“I told them that’s what it said, and that he died 40 years earlier, but they said, ‘No one can read it anyway,’ ” Iosif Bekerman told me. He is the oldest living resident of Birobidzhan and probably the last of the voluntary settlers.
Bekerman was born in a shtetl in Ukraine. He was in the Ukrainian city of Kharkiv, studying to be a pharmacist, when Germans invaded the Soviet Union. The shtetl was occupied in the first few days of the war. Bekerman, disqualified from military service because of a childhood injury, managed to survive far from the front line. When he went home after the war, the locals told him all the shtetl’s Jews had been rounded up in February 1942 and buried in a single pit outside the village. “They told me that pit was heaving for days, because so many of the people were buried alive,” Bekerman told me. Only two Jews in the entire village had survived, both of them hidden by Ukrainian peasants. One of them was Bekerman’s aunt.
Bekerman returned to Kharkiv to finish his education and to dream of Birobidzhan. He had read about it in the Yiddish-language papers, and he was convinced it was the promised land. He signed up to become a settler as soon as he graduated, and he arrived in Birobidzhan in the summer of 1948. “I asked the head of the pharmaceutical department, I said, ‘I wrote you a letter asking to come, and you never wrote back. Why didn’t you write back?’ She said, ‘What is good here?’ And I knew what she meant. She meant there is nothing good here.” He’d already seen what Birobidzhan had to offer: wooden barracks saturated with the stench of too many human beings crammed together; wooden sidewalks laid right over swampland, its own stench stubbornly seeping through; and the bane of Birobidzhan’s existence: the mosquitoes. “But I didn’t turn back.”
“Why didn’t you turn back?”
“Where would I go?”
He married and had three children. For years he thought he’d eventually be set up well enough to invite his aunt—who had married the other surviving Jew from their shtetl—to move to Birobidzhan. That never happened. But he did well enough eventually: He now has a two-room apartment with a bathroom and a kitchen in a brick building in a Birobidzhan suburb called Bezymyanka (“Nameless”). His wife died nine years ago, so he now lives alone, and he is very proud of how well he has done for himself.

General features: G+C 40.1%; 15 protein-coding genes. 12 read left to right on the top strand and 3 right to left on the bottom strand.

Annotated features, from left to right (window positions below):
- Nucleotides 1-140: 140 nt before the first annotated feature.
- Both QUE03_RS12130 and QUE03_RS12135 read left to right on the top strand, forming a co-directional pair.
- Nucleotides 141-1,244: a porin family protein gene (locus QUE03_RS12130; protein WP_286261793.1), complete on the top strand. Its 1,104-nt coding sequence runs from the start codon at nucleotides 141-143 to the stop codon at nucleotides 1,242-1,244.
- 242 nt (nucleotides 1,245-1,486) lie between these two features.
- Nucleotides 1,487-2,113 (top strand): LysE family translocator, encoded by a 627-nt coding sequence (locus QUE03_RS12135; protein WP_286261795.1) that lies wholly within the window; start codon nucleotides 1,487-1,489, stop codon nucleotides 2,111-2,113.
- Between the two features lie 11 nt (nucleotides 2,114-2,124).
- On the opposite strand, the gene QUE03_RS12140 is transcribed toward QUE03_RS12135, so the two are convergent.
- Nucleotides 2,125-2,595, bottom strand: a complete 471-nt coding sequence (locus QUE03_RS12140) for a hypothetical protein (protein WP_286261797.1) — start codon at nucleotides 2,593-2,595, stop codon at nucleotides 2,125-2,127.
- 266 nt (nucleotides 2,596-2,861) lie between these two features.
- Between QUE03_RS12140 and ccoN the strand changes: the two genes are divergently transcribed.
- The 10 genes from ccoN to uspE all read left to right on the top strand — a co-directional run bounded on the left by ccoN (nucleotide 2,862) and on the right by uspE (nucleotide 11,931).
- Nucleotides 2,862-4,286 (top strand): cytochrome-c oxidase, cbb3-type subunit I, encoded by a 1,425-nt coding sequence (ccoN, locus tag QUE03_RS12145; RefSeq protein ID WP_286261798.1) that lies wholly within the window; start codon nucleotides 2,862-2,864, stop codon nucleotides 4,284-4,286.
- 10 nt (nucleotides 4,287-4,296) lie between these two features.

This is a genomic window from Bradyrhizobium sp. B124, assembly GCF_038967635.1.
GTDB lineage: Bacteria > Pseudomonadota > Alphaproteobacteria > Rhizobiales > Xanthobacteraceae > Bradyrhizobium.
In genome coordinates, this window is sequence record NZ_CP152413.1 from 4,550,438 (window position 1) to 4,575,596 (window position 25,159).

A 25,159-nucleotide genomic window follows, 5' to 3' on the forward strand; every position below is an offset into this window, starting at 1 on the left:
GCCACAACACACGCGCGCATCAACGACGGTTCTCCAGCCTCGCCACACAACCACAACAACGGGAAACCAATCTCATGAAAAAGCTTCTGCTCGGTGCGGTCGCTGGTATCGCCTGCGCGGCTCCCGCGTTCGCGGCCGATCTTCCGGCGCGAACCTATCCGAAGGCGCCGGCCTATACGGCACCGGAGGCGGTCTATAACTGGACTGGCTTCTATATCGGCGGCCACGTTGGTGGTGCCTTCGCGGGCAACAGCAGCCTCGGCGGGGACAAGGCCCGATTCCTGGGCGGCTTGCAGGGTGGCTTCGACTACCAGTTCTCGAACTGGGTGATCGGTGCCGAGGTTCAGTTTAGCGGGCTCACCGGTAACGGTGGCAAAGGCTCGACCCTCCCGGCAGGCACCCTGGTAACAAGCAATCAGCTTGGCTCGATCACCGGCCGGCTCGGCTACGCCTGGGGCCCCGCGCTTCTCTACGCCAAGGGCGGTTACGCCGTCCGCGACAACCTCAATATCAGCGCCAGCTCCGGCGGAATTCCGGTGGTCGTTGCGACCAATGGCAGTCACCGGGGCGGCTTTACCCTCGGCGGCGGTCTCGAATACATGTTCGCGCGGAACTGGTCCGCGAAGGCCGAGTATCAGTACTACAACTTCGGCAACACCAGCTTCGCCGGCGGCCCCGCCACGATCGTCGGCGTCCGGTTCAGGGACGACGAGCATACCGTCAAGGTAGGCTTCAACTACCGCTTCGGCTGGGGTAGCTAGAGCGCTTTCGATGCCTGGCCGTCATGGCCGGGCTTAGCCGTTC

And after half a century, Iosif Bekerman is getting to be Jewish again. I picked him up at the synagogue—there were three other men there on Saturday morning, including the rabbi—and we walked next door, to the Freud community center, to talk. Bekerman likes going to synagogue, even if he doesn’t much like the rabbi, a well-meaning young Lubavicher import. “He wanted to get us all to cover our heads at all times,” Bekerman said with disdain. “But no, this is not possible. We don’t believe in God. And we will never believe in God. Sure, I go to synagogue, because I like to read and I like to study. But God? Where was your God when the Jewish people were killed? You say he chose the Jewish people? He forsook the Jewish people!” These words, typed on the screen, look like so much rhetoric heard so many times in so many places in the last half-century. But I’m pretty sure Iosif Bekerman, whose parents, three sisters, and two brothers were buried alive in a pit in Ukraine, came up with these words all on his own: For too many years, he never would have dared talk about Jews, or Hitler, or God. When he said those words, he covered his purplish lips with his gnarly hand with its ragged fingernails and cried, his 4-foot-11-inch frame shaking.
His tears were brief, and then he told me how life had been very good to him. He told me he was very proud of his children and grandchildren, most of whom have stayed in Birobidzhan. His children are all married to ethnic Russians, but his favorite granddaughter, Yulia Bekerman, is strongly Jewish-identified. “She even went to Jewish study classes” in the big city of Khabarovsk, where she studied to be a dentist. “Imagine that! She told me she would always keep the name, she would be Bekerman.” But as Yulia’s wedding date neared last May—she was marrying an ethnic Russian—Iosif sensed doubts and finally decided to talk to his granddaughter. “I said to her, ‘Take his name. You are going to have to live among people. You are not going to want to be a Bekerman.’ ” She is working as a dentist now, married, with a Russian surname, saving for an apartment in Khabarovsk, and it is good, Iosif Bekerman says, life is good.